Similar in scale, Nona Fernández’s Space Invaders, published in Spanish in 2013 and translated into English in 2019, follows a tight knit group of friends as they grow up in Pinochet’s Chile. The friends meet in school and grow close, but the cord that draws their narratives together is something they lack: a lost friend. “We share dreams from afar. Or one dream, at least, embroidered in white thread on the bib of a checkered school smock: Estrella González.” Estrella’s family fled Chile suddenly, while the group was in high school. Though she’d been one of them, her voice was never a member of the collective, implying that the group has been bound more by what they are missing than by what they possess.
Fernández, too, shows both the white and black magic of the collective. She does it through the central, titular metaphor of the aliens in the game Space Invaders. Over and over, the friends of the “we” collective assume the aliens’ formation: “We form a perfect square, a kind of game board. . . . We spread out, each of us resting a right arm on the shoulder of the classmate ahead to mark the perfect distance between us.” The group finds power in this formation, and self-determination, as when they walk out of school together to protest military rule. But the formation is used against them, too: their school and their government frame them into their rank-and-file collective to domesticate and dehumanize.
Scaling up from the intimacy of Fernández and Torres, Julie Otsuka’s The Buddha in the Attic, published in 2011, is narrated by Japanese women who came to the United States as brides for Japanese workers. The “we” in this case is so large that the women who make up the collective don’t all know each other. Though Otsuka never switches to the singular, she never loses any specificity of time or place or action: “On the boat the first thing we did—before deciding who we liked and didn’t like, before telling each other which one of the islands we were from, and why we were leaving, before bothering to learn each other’s names—was compare photographs of our husbands.” Even after they leave the boat, and each other, they are united by a shared voice. The women are separated, but still the group describes everything together: disappointment with their new husbands, settling in labor camps at the edges of hostile white towns, giving birth, building young families of Japanese Americans, and, finally, being forced into concentration camps by the United States government after Roosevelt’s executive order 9066.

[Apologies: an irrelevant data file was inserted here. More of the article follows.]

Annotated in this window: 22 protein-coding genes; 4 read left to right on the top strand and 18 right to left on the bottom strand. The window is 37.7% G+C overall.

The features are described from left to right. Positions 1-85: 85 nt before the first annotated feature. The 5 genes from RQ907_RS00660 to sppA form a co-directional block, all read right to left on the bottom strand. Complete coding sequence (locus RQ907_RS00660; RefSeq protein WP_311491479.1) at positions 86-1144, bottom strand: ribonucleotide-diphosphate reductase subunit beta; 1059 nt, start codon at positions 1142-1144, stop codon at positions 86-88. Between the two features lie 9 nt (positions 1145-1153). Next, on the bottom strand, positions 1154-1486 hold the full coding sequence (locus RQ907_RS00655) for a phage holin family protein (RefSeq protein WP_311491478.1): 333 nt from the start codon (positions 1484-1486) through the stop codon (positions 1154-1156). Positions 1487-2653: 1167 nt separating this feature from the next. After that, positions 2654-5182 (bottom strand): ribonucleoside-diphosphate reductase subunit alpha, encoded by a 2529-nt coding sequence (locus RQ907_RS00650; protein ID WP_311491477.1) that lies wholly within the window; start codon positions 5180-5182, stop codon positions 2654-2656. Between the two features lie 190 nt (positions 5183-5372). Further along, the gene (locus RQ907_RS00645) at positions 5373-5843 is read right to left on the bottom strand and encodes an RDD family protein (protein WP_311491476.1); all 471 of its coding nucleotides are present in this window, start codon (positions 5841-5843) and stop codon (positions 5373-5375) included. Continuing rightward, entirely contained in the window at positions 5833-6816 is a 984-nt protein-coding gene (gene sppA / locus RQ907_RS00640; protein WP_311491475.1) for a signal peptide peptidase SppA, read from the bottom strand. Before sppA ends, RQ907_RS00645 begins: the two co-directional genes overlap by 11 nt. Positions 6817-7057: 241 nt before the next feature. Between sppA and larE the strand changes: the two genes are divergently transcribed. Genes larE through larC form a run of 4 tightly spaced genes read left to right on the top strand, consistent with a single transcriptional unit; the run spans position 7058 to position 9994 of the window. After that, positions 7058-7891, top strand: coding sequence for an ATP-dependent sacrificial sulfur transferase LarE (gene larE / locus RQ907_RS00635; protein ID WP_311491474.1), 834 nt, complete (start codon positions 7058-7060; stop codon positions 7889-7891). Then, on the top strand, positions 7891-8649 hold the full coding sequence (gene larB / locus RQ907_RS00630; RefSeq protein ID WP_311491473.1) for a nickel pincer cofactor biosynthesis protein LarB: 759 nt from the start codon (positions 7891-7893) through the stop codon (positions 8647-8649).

Otsuka makes a perspective shift at the end of her novel, though unlike Torres she stays in her pitch perfect “we.” Suddenly, the “we” we’re hearing is a collective of non-Japanese Americans. The neighbors of the families who have been detained watch the empty houses and wonder what’s happened—how so many people from their towns could have all disappeared at once without any one of them noticing, and whether it was anyone’s fault. Otsuka uses that same tactic of specificity to give voice to these erstwhile neighbors as they miss their Japanese friends and lovers and maids. They wonder if maybe they should have done something, even as they steal from the abandoned homes: “On block after block, Oriental rugs materialize beneath our feet. And on the west side of town, among the more fashionable set of young mothers who daily frequent the park, chopstick hair ornaments have suddenly become all the rage. ‘I try not to think about where they came from,’ says one mother as she rocks her baby back and forth on a bench in the shade. ‘Sometimes it’s better not to know.'” Again, Otsuka shows the dark side and the light side of collective—her dark side being that you can hide in the anonymity of it. You can lie to yourself about what you’ve seen and done.